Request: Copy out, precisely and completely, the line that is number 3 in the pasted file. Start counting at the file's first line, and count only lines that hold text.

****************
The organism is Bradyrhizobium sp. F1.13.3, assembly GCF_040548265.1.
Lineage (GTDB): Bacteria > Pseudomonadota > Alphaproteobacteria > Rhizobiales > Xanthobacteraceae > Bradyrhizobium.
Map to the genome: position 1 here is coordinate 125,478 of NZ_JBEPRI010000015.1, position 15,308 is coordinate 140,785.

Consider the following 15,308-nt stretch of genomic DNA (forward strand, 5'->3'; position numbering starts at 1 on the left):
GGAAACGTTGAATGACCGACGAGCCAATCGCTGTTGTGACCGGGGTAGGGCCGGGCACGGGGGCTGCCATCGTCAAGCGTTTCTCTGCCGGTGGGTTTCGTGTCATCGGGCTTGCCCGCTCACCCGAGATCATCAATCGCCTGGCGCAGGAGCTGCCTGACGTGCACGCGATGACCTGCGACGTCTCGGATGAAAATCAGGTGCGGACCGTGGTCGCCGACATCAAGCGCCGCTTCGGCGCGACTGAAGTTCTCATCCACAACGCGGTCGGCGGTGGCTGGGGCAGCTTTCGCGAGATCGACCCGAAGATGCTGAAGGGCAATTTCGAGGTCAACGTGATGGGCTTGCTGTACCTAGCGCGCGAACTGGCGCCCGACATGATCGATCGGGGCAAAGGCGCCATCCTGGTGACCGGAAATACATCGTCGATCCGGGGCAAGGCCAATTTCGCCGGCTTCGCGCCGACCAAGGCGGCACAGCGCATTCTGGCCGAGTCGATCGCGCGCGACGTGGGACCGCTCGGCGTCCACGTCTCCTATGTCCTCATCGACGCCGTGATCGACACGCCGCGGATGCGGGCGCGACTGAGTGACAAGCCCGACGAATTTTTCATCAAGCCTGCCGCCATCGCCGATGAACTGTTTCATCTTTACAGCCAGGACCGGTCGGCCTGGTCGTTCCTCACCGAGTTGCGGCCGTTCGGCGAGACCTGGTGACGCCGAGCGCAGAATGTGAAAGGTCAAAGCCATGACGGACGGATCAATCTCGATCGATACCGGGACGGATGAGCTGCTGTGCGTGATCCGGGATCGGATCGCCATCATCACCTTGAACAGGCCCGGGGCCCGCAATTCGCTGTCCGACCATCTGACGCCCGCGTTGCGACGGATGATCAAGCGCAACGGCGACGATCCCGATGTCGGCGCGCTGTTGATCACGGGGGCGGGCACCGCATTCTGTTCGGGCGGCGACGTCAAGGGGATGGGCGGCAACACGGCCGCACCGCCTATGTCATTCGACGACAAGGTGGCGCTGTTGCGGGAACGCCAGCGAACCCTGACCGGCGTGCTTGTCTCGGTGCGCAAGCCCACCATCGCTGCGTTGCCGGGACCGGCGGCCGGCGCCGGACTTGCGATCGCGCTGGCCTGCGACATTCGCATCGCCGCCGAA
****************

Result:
Map to the genome: position 1 here is coordinate 125,478 of NZ_JBEPRI010000015.1, position 15,308 is coordinate 140,785.